ARCHIBALD BIOLOGICAL RESEARCH STATION ORNITHOLOGIST: One of the questions that every student who comes into this lab asks me is, "You guys have been doing this for 44 years, what questions still remain?" Every time you answer a question you raise five more.
JOHN FITZPATRICK, ORNITHOLOGIST: The more you study a system like this, the less you know about it.
NANCY CHEN, SCIENTIST: Did you ever think that we would be sequencing the bird's genome?
FITZPATRICK: No, I didn't know what the word 'genome' meant in 1972.
FITZPATRICK: Who just came in?
CHEN: Hot silver dash, hot…. [refers to band colors]
FITZPATRICK: Hot lime? That's not the bird we're missing, is it?
CHEN: There's purple dash number or...
FITZPATRICK: Green lime silver dash, I know who that is.
CHEN: This is a catchphrase for our overall project: "We're studying the genomics of extinction." The idea is, we're trying to understand what happens to the genetics of a population as it becomes so small in size, and eventually goes extinct. The ultimate kind of 10-year plan is to use the scrub-jays as a model system for trying to understand what happens when population sizes become really small.
FITZPATRICK: [Imitating alarm calls] Psh, phs, psh, psh, psh, psh, psh.
CHEN: Oh! I just heard wings, here we go! I study population genomics, but I would call myself an evolutionary biologist first, and then an ornithologist second.
CHEN: Is he gonna come? See, I have finally learned how to hold onto peanuts... took several years. In middle school, I wanted to be a field biologist, mostly because I loved animals and wanted to work with animals. I didn't really develop an interest in birds until high school, and even then I had no idea that I would be doing this. I want one on my head!
CHEN: What we're doing right now is collecting blood. These samples form the whole basis of my project. Without the DNA samples I would have nothing to analyze.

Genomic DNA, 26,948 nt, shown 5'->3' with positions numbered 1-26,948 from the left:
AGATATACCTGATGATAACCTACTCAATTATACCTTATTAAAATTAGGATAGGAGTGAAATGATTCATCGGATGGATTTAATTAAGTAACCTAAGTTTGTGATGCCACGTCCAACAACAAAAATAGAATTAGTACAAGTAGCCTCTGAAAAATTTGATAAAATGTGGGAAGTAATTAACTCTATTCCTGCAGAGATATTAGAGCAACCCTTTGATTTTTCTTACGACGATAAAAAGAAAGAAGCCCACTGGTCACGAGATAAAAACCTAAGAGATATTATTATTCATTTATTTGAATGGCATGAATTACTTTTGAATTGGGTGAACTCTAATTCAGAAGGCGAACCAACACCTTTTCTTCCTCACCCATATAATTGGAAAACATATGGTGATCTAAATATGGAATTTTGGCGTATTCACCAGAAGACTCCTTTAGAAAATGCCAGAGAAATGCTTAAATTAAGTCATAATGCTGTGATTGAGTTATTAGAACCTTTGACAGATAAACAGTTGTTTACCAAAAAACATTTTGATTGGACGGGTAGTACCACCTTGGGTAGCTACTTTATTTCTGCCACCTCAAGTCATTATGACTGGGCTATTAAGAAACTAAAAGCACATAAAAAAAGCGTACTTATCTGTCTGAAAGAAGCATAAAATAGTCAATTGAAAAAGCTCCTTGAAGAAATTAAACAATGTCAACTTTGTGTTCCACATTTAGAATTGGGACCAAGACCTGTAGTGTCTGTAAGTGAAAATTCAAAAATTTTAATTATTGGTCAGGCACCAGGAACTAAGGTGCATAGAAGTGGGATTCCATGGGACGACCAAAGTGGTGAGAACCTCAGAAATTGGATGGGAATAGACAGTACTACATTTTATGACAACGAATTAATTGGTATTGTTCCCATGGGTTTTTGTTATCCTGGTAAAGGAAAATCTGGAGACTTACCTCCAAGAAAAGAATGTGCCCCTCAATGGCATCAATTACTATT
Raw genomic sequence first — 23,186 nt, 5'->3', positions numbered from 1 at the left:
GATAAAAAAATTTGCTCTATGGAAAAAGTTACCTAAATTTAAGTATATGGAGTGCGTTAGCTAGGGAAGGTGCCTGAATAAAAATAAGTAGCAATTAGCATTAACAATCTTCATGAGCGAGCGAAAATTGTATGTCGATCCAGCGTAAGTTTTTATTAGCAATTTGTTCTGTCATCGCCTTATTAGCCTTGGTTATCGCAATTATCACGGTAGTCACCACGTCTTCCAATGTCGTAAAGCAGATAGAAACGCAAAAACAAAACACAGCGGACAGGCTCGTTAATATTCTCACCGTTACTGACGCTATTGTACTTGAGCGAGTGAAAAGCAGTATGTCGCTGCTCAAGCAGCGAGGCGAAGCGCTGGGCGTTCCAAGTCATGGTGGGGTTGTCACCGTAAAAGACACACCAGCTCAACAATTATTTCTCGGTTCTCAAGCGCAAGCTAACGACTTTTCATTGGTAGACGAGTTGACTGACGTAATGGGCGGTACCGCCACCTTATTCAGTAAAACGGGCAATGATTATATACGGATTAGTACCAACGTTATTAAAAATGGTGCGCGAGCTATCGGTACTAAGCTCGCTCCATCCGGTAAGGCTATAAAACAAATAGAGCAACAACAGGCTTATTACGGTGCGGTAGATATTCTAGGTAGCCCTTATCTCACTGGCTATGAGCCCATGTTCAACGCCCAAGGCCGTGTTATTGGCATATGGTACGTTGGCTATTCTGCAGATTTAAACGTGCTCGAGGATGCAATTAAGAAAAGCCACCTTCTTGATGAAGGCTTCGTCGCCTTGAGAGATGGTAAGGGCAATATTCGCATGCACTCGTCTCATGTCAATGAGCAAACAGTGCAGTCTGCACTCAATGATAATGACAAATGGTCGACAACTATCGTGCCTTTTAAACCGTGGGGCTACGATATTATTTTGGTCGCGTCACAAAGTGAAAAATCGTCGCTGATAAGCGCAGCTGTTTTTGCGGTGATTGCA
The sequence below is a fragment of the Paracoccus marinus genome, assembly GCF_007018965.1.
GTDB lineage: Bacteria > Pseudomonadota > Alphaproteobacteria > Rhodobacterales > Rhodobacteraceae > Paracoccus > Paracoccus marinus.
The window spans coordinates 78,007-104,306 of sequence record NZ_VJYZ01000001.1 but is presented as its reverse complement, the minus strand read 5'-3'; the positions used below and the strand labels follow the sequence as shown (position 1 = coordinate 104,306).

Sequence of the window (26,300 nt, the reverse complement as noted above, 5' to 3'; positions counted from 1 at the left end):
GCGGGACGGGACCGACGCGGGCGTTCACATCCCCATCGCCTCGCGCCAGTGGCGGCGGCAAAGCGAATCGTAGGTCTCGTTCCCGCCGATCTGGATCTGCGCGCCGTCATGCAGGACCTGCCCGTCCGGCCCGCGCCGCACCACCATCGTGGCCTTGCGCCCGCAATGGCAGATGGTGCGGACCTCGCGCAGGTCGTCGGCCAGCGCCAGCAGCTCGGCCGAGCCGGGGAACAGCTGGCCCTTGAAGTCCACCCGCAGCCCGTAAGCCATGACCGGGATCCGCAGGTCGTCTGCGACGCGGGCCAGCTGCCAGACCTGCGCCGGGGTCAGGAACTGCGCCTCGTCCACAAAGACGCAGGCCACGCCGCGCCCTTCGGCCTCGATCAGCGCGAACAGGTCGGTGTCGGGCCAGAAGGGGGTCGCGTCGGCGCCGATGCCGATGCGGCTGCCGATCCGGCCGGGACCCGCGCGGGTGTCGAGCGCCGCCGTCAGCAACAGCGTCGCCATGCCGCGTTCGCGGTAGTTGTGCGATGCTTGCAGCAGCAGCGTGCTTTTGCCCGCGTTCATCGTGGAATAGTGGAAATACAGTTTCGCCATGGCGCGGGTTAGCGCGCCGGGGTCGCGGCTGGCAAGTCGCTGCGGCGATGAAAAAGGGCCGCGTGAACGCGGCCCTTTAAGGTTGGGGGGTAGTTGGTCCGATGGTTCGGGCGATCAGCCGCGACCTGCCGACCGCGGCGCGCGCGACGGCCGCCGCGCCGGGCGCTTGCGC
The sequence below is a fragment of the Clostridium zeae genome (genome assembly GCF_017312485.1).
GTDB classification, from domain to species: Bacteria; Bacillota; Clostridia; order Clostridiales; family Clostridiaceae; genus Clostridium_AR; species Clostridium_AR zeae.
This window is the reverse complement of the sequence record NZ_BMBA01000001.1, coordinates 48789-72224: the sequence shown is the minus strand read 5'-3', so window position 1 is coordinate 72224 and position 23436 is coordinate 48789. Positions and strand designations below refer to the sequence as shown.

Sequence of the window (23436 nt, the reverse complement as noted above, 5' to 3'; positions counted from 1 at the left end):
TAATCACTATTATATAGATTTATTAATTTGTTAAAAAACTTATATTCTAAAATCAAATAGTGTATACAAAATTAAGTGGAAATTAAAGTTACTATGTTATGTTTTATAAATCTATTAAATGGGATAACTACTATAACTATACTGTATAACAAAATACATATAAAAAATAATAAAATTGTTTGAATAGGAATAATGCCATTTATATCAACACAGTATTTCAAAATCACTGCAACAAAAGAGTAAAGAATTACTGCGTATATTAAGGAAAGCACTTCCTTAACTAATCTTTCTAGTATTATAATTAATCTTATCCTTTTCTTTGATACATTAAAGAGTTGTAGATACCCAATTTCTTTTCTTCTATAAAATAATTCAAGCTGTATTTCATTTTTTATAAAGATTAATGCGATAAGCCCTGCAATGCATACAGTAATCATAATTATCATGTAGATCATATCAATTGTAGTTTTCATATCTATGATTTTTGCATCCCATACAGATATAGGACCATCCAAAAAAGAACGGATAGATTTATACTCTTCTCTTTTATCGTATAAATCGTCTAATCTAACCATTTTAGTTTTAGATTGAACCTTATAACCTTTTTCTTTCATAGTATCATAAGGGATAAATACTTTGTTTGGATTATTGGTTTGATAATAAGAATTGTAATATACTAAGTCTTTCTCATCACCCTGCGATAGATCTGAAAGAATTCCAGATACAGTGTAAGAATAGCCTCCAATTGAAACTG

CHEN: The beauty of the Florida Scrub-Jay is, it's been studied for so long. There's 40 years' worth of data. We know everything about every bird. We know when it was born, how many offspring it had, how many offspring their offspring had, we have measures of habitat quality, territory size, there's so much data! And so my goal is that if we add on genomics for all of these birds for which we have complete life histories, then we can actually start to ask a bunch of questions that no one else was able to ask before. It's pretty exciting.
CHEN: Somebody asked me the other day -- well, there we go! [bird lands on head] So our goal for the next couple years is to really, truly understand what is going on with these birds. Can we identify genes in this bird, on my head, that can help explain how long he's going to survive and how many nestlings he produces over his lifetime. I mean, this is kind of one of the most fundamental questions in evolutionary biology: what is the genetic basis for fitness, why do some individuals do better than others? We don't know, and our goal is to use all the information we have with these birds to try to answer that.
FITZPATRICK: Purple purple and purple..
CHEN: Purple- orange, got it. The joy of discovering something new, there really isn't something that comes close to that. Discoveries don't come often, but that's okay because when it does happen when you find a new result, it's really exciting. [CHEN: So we're missing the female and purple lime.] CHEN: When I decided to go to grad school I wanted to do some combination of lab work and fieldwork, and it turns out now I spend probably seventy percent of my time in front of a computer programming. That was a bit of a surprise. It's good for me to come reacquaint myself with the birds, get re-excited about the biology. Plus I just love it here. There's no other place like this on Earth.
CHEN: If you want to understand what are the genes that influence survival and reproduction, I'm not going to be able to measure that in the lab. Ow, that actually hurts. [jay pecks at her hand]
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